Sat, Jan 14, 2006 - Page 3 News List

Former AIT chairwoman addresses Taiwan's identity

DISTINCTIVE CULTURE Therese Shaheen said that close economic ties between Taiwan and China shouldn't prevent Taiwan from having a unique national identity

By Chang Yun-ping  /  STAFF REPORTER

Economic and trade relations with China should not be an issue for the people of Taiwan in asserting their own identity, as opposed to being Chinese, former American Institute in Taiwan (AIT) chairwoman Therese Shaheen said yesterday.

Shaheen is now the president and chief operating officer of US-Asia Commercial Development Corp, an information and communications technology firm.

She resigned as AIT chairwoman in April 2004.

Giving a speech titled "Why Taiwan Matters" in Taipei yesterday, Shaheen gave her perspective on how the US' trade relations with the UK and Canada haven't prevented the American people from distinguishing themselves as Americans, despite sharing cultural similarities with the English-speaking countries.

In the same vein, Shaheen said that although Taiwan has robust trade relations with China, it is like many other countries where the citizens are made up of immigrants from different parts of the world, and therefore it should not be an issue for the people of Taiwan to have a distinctive culture, identity and customs.

"I have a hard time seeing what the issue is here when people talk about being Taiwanese as opposed to being Chinese. I don't see this argument," she said.

Shaheen yesterday began her talk by pinning down the importance of Taiwan as a source of the world's most sophisticated semiconductors and high-tech products.

"If something happens to Taiwan, it's as if you might also have a nuclear bomb go off in Saudi Arabia. It would take years to replace this source, because there is no second sourcing. People accuse the United States of going to the Middle East so [it] can protect Middle East oil. Then what should [the US] be doing about Taiwan? [Taiwan] makes all these [semiconductors] now. The most sophisticated semiconductors in the world are made here. Nobody else makes them," Shaheen said.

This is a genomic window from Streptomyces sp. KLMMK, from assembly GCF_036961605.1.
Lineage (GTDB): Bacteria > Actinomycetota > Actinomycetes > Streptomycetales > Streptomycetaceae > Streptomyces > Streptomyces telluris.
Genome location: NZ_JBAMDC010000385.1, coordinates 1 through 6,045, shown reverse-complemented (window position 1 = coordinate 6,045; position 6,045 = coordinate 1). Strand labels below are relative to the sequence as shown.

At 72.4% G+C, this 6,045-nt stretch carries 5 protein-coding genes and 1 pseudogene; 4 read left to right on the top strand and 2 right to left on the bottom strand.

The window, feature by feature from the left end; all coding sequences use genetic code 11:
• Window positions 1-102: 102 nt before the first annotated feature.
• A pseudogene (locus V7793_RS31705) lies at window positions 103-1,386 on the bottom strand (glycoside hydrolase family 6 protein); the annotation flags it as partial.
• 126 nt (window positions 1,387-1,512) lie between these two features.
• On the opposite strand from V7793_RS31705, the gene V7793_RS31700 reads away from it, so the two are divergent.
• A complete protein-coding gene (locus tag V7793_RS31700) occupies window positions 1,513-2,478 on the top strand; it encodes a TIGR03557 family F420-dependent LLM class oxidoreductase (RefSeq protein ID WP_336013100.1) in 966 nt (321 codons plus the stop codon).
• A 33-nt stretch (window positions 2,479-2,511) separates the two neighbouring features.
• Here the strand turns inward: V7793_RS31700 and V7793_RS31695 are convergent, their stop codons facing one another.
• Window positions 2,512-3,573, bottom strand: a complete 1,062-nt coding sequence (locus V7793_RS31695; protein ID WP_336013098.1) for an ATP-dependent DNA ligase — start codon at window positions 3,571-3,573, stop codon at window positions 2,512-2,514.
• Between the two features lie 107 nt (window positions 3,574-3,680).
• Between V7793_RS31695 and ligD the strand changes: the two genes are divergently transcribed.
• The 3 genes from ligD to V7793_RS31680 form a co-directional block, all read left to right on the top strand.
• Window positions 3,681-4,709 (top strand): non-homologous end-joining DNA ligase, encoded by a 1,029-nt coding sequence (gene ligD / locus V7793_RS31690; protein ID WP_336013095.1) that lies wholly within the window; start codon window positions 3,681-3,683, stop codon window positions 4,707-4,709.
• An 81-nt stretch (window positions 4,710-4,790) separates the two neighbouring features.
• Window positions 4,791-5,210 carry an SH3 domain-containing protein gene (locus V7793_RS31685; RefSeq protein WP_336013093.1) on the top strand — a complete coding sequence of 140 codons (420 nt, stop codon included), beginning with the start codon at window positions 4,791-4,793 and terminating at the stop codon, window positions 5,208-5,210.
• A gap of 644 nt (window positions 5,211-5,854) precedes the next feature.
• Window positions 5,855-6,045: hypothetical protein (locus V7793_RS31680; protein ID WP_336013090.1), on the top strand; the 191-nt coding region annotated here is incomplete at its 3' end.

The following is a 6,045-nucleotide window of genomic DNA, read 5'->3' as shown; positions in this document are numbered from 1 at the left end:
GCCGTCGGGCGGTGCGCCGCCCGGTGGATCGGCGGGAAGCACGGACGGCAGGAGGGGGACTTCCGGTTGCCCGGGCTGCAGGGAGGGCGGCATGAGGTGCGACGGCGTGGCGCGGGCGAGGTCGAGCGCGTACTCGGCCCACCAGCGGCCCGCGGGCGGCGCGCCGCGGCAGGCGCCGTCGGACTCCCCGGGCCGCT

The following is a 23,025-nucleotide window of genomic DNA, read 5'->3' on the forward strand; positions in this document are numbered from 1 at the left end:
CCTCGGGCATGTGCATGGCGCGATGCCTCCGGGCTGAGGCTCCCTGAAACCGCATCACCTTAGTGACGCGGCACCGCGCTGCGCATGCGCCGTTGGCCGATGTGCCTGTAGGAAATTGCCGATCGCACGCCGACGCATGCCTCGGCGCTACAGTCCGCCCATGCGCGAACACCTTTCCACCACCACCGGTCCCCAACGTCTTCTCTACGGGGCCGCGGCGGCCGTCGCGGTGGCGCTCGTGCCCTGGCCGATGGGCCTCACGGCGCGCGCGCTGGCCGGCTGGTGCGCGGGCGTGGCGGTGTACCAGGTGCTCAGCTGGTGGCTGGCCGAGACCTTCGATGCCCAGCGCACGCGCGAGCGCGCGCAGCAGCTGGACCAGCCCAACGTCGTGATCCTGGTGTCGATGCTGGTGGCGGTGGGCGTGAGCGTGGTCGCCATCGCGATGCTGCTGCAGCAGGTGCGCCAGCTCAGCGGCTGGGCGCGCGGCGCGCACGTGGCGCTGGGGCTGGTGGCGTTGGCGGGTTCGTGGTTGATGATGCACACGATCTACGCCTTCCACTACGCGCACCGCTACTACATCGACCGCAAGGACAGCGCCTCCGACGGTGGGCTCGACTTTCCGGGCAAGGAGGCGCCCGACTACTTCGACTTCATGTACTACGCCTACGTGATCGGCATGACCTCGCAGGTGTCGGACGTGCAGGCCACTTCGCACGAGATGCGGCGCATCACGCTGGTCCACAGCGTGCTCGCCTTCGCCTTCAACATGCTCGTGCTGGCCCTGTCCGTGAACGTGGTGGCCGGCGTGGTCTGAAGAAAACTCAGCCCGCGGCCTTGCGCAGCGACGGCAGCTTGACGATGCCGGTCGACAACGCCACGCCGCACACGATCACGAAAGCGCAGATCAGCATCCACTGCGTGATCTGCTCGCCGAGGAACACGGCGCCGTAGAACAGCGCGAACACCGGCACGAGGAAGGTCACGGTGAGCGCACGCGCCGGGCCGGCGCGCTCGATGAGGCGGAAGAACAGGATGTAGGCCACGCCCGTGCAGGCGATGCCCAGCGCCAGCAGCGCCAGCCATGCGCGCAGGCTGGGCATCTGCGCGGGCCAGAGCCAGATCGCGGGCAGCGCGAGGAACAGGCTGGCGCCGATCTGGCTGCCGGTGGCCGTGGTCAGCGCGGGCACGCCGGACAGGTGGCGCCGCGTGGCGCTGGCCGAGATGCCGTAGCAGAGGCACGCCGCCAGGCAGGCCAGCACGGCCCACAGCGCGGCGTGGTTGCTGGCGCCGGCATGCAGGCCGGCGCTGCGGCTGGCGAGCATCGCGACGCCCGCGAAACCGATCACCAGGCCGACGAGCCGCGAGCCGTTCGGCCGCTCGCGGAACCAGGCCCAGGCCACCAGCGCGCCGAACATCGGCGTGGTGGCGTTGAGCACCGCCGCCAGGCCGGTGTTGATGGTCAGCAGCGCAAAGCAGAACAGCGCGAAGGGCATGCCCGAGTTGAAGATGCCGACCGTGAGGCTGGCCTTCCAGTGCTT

In answering a question regarding Shaheen's previous comments about Taiwan not needing to buy submarines, the former AIT chief said the context of the issue from the US government's standpoint is that submarines may not be the priority that Taiwan needs to purchase in order to operate jointly with the US in a military action.

Shaheen said that because the US was frustrated about Taiwan's domestic disagreements over buying the submarines, which has stalled the arms procurement budget in the legislature, Washington has prioritized other systems for Taiwan to buy, such as communication systems, so that the Taiwanese military could communicate more effectively with the US.

Because of the military danger across the Strait and the fact that the submarines take time to build, the US government thinks the submarines would not address the most immediate problem, she said.

Still, she emphasized the US government's position that it was willing to sell submarines to Taiwan, but added "in any case, I still believe that these other systems in command-and-control would help the Taiwan[ese] and US militaries communicate better and relate together most effectively. With the limited resources, it is important to develop those things first."

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